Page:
We create healthy connections in our lives when we’re actively curious and intentionally present. As HR specialists, connecting with people is literally part of our job.
When we connect and really get to know people, the workplace functions better, people work through their differences, and real meaning emerges.
As we seek opportunities to know people and be present in real time, though, some things get in the way — namely our own attitudes. We mentally check out and write people off.
But, there’s good news — we can change our attitudes!
Here’s an experiment to see how this change works:
Think of two people —
1. A person you want to connect with more (a sibling, parent, or coworker)
2. A person you wish you could connect with less (they’re not your favourite but you need to interact with them to get results)
Could those relationships be healthier? Of course! So, how could you interact with these people in a more curious and present way? Here are three ways that can happen.
3 Tips for Connecting with People
1. Pinpoint the instant when you get “out of the moment.”
Where is the breakdown from being present to checking out?
For some, it’s a reaction to something that triggers you to remove yourself from the present. Maybe you’re on your way to meet someone and traffic makes you late. So, you’re consumed with frustration over the traffic rather than the meeting. Maybe you check an email before you meet someone that sends your mind spinning.
I’ve found that my solution is to focus on the person, not the problem.
In those crucial moments, I’ve been thinking about a quote from Eckhart Tolle, “To love is to recognise yourself in another.” This grounding statement — whether I’m with someone I like or don’t like — encourages us to find something to love in others.
So ask yourself, “How can I recognise myself in the other person?” As you learn to appreciate others, you foster connection.
2. Change “I don’t have time for this” to “I do have time for this.”
Sometimes when we have the chance to connect, we find ourselves thinking, “I don’t have time for this!” Sometimes we regret our lack of time. Other times we’re frustrated with the other person for even trying.
But I’m working to reverse that statement to “I have time for this. In fact, I don’t have time to not have time for this.”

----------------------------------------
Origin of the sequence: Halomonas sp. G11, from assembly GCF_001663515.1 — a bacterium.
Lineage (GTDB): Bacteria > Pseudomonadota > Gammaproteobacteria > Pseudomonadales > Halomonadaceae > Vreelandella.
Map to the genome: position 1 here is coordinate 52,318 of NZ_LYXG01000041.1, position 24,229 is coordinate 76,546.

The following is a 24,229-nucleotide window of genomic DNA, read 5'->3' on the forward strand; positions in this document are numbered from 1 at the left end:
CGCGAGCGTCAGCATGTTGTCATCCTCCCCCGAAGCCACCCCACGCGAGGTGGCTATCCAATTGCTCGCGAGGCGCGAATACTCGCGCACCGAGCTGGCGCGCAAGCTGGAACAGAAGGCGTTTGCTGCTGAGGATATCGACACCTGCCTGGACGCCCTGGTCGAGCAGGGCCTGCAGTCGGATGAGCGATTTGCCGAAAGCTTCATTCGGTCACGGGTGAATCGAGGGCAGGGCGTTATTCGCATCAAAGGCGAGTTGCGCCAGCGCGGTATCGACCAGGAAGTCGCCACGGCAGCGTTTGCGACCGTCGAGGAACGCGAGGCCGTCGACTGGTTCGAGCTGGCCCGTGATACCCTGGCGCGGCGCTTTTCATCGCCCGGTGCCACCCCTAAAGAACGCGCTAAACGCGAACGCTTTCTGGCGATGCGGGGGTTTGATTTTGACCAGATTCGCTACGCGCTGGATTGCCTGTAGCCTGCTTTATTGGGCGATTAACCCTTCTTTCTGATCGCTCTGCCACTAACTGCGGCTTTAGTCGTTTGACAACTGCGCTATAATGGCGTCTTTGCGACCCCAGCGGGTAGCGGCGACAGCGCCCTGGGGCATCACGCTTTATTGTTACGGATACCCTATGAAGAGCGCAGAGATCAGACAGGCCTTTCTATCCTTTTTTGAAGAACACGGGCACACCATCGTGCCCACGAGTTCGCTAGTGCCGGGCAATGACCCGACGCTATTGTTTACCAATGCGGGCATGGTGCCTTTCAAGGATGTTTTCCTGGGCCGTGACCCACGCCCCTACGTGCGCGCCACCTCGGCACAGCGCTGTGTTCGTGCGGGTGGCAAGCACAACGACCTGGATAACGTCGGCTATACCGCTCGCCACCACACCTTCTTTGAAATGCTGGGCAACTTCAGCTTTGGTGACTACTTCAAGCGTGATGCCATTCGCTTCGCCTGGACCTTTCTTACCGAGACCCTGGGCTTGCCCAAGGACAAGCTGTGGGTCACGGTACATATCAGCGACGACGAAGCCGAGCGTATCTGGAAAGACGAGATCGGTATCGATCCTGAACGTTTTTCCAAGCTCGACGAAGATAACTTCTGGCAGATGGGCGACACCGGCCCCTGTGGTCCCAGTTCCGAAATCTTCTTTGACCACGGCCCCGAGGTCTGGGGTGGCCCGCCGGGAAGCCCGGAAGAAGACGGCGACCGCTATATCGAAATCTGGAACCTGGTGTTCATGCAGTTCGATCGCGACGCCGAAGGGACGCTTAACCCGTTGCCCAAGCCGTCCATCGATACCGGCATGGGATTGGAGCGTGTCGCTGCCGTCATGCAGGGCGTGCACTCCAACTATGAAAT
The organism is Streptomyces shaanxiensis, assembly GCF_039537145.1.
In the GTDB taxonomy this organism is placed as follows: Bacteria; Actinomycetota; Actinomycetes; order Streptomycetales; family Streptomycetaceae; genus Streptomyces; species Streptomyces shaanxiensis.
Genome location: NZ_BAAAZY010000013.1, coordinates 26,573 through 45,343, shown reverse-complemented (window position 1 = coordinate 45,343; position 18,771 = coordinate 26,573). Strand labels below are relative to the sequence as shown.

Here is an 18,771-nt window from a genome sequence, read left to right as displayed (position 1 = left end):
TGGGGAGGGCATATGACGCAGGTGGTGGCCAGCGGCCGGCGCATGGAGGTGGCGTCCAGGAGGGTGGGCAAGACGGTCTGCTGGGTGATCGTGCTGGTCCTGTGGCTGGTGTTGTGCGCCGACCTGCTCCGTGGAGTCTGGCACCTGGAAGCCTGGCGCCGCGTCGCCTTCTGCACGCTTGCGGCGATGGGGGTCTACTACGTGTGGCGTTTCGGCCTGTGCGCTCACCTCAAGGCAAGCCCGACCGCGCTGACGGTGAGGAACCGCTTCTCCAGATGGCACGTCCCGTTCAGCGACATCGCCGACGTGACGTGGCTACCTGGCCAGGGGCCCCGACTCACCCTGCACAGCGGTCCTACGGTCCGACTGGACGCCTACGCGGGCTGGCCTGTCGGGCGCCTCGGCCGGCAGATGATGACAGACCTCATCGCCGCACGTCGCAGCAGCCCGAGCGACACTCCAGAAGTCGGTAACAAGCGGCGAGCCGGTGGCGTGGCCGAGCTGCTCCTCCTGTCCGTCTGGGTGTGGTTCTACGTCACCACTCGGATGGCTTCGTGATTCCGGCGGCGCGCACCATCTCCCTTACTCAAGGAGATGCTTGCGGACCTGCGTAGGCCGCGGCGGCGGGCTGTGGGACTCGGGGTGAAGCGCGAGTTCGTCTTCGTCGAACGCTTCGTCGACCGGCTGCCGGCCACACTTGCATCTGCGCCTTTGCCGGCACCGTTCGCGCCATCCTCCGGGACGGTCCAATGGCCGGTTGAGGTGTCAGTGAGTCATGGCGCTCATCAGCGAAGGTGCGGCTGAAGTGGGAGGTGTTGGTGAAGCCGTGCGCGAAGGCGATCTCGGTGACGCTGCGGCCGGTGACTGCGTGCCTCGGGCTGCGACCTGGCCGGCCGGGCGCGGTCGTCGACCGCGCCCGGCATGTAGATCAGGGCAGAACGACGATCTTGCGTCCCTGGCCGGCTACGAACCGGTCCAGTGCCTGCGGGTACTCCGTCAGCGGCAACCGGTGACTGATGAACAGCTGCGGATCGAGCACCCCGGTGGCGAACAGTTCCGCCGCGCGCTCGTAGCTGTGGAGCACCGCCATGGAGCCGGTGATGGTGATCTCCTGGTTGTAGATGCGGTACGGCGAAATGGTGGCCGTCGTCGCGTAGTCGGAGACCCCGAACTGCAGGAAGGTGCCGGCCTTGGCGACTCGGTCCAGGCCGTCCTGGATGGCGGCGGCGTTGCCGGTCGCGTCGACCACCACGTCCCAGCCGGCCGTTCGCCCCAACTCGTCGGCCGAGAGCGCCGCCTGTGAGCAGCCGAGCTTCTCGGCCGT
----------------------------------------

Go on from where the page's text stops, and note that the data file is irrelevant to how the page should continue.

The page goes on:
The irony is that what we resist is often what we most need and desire. It’s as if we say, “I don’t have time to connect with you, I’m too busy being lonely.” If we want to connect, we need to recognise our need to connect.
3. Look at people long enough for new beauty to emerge.
If you’ve ever taken an art class, you know this classic assignment — Choose a painting and stare at it for several hours. See what you notice.
Students usually report that new beauty and nuance emerges. Now they have a greater appreciation for that painting.
What if you applied that same assignment your relationships? What if you looked at your spouse without mental noise and judgement? If you really looked at the bully at work, would new beauty and nuance emerge? Try it!
How Connection Affects the Workplace
So, why does this matter in the workplace? In short, when people are connected, they participate.
One of our colleagues tested this in the classroom. For several classes, he arrived early and prepped his materials — he got his flip charts ready, checked the projector connection, and set up his computer. Then, when it was time to start, he simply began, not having greeted people as they entered. He measured how many hand raises and how much discussion took place.
Then, he did another test. In these classes, he had everything ready 30 minutes before it started. As students entered, he shook their hands, looked them in the eyes, greeted them, and asked their names (in other words, he was present and curious). Again, he measured participation.
He found that when he was present with people, there was significantly more participation. Being present made a significant difference in the classroom — and being present makes a significant difference in our lives.
Eckhart Tolle also said, “We teach through our presence. We teach by being.” He defines being present as seeing and hearing without thought and without judgement. At first, I thought he was asking us to be zombies!
He’s not! He’s not asking us to be a doormat. We can still hold people accountable and have crucial conversations — but we need to approach these times without mental noise. We need to erase the false stories we’re telling ourselves. We need to get rid of the judgement.
When you’re present, others become more present too. And as people engage with their colleagues, they find meaning in their work and the workplace becomes a better place to be.
To live life fully, we need to connect with others — even with people we find difficult. And to connect, we have to be curious and present. With these two ordinary things, our interactions become extraordinary. Curiosity and presence may be common sense, but they are not common. In fact, using them gives you an edge.
My hope is that you find value in the ordinary, teach through your presence, have more transformations than transactions, and that you make this one precious life — this one precious moment — extraordinary.